A pair of physician-scientists from the Oklahoma Medical Research Foundation presented papers at the 8th annual International Congress on Lupus in Shanghai, China, last week.
OMRF’s Joan Merrill, M.D., and John Harley, M.D., Ph.D., each gave invited presentations at the four-day conference, which focuses on the autoimmune disease lupus. More than 1,500 researchers, clinicians, scientists, advocates and pharmaceutical company executives and people with lupus attended the event.
Merrill and Harley are internationally recognized for their research on lupus, a chronic autoimmune disease that causes the immune system to attack the body’s own healthy tissue. The Lupus Foundation of America estimates that at least five million people worldwide suffer from the disease, which can cause strokes, heart attacks, disabling pain, disfiguring skin rashes and other serious health problems.
Merrill, who heads OMRF’s Clinical Pharmacology Research Program and serves as Medical Director of the Lupus Foundation of America, spoke about the development of new treatments for lupus. Harley leads OMRF’s Arthritis and Immunology Research Program, and his talk dealt with the origins of the disease.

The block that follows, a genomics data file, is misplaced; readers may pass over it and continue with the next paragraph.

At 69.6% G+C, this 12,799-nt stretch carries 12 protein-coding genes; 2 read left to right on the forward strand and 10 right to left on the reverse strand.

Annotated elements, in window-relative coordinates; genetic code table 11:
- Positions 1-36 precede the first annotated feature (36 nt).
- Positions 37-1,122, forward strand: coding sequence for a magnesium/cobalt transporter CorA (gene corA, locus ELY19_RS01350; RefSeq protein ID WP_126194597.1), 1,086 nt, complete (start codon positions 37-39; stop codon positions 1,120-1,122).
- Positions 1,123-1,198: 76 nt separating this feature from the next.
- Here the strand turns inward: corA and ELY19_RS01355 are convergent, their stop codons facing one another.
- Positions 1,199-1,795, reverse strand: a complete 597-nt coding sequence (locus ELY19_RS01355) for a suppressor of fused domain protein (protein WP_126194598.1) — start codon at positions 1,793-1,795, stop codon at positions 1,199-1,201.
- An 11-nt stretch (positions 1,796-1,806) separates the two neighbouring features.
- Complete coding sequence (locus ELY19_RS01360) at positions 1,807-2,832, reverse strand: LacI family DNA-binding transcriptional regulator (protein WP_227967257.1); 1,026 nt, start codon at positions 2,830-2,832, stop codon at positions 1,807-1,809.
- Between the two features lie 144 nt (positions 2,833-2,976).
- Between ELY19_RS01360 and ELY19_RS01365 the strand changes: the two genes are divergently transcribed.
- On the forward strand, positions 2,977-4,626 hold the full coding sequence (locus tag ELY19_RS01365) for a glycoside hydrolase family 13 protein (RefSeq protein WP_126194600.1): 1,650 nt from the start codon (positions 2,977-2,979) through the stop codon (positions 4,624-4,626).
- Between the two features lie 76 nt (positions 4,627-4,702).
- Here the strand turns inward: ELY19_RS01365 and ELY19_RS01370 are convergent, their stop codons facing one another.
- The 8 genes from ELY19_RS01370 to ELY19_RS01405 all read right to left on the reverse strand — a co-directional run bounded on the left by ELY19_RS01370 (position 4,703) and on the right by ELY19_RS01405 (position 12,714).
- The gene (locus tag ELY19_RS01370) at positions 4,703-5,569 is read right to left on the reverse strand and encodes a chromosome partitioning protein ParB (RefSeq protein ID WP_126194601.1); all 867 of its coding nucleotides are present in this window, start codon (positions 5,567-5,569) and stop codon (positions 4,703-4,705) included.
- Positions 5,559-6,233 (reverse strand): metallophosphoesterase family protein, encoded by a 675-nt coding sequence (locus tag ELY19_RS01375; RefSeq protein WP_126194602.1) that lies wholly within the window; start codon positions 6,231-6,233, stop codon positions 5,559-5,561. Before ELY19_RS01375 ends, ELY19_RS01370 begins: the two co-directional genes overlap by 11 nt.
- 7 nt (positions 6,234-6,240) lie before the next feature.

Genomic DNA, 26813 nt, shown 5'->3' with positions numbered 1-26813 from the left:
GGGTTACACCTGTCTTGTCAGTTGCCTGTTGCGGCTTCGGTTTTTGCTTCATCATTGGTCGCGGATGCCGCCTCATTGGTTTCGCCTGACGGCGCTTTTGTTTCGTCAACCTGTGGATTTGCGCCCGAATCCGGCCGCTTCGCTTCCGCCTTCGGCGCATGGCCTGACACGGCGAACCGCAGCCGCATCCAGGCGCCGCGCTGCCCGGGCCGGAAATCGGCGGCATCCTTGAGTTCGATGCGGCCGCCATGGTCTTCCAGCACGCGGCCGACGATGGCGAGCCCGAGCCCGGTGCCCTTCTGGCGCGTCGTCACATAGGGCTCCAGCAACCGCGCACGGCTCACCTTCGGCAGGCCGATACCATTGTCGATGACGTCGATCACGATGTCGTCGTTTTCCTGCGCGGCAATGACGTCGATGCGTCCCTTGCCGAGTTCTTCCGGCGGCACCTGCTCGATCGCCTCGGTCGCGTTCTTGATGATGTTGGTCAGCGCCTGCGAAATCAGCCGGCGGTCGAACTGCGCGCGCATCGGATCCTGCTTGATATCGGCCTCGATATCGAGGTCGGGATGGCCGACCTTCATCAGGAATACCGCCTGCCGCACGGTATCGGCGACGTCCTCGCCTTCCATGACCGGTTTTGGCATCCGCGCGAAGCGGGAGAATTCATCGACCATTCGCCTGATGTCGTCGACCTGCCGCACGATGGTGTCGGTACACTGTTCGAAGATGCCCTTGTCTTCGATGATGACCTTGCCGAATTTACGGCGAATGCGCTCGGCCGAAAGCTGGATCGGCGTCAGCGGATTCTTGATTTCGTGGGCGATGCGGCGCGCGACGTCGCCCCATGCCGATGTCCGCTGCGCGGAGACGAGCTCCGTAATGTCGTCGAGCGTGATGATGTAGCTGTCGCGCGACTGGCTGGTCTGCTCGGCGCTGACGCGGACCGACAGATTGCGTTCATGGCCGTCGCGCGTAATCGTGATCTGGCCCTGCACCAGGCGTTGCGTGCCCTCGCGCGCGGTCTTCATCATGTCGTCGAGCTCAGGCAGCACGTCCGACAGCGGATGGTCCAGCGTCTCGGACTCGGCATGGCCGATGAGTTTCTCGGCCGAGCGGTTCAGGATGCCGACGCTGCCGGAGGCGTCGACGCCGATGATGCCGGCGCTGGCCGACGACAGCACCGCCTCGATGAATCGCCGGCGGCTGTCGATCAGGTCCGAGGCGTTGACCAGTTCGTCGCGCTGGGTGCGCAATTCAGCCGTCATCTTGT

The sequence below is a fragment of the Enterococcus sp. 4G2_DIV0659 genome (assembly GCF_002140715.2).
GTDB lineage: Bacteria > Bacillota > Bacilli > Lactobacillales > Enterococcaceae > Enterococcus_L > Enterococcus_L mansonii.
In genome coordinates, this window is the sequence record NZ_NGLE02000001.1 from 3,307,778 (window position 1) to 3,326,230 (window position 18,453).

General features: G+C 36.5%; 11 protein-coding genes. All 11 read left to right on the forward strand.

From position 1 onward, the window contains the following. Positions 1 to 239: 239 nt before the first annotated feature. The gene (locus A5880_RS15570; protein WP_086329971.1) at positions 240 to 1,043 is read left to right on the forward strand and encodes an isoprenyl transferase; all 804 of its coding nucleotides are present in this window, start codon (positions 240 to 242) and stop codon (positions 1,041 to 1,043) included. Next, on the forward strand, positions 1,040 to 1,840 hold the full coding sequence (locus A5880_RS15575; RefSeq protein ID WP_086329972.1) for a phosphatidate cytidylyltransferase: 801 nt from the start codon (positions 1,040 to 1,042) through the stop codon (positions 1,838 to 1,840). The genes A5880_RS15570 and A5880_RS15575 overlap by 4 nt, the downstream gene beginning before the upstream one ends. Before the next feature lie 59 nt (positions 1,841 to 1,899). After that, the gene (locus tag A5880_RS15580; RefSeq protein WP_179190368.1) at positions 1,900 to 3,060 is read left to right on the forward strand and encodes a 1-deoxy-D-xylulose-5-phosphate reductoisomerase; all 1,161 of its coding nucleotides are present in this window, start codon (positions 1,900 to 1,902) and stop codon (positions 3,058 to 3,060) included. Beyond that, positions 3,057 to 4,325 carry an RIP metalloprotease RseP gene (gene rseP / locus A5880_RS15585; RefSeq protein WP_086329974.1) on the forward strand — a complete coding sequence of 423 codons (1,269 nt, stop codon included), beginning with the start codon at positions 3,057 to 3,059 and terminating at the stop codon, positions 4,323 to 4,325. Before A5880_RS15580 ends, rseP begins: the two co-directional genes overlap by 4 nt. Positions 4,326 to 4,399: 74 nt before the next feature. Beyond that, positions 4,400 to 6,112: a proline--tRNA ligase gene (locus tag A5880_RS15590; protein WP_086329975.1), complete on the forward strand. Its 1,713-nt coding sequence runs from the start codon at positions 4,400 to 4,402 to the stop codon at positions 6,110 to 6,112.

The pair was joined at the Congress by fellow OMRF researcher Amr Sawalha, M.D., who was one of 20 scientists from around the world selected to receive a Young Investigator Award to help underwrite travel and conference costs.
In conjunction with the Congress, the OMRF researchers and nearly 500 others participated in the inaugural “World Walks for Lupus” event at the Shanghai International Convention Center on May 25. Representatives from 25 international lupus patient advocacy organizations were among the walkers.
Chartered in 1946, OMRF (www.omrf.org) is an independent, nonprofit biomedical research institute dedicated to understanding and developing more effective treatments for human disease. Its scientists focus on such critical research areas as Alzheimer’s disease, cancer, lupus and cardiovascular disease. OMRF’s scientists, who include a member of the National Academy of Sciences and a Howard Hughes Medical Institute investigator, hold more than 500 U.S. and international patents.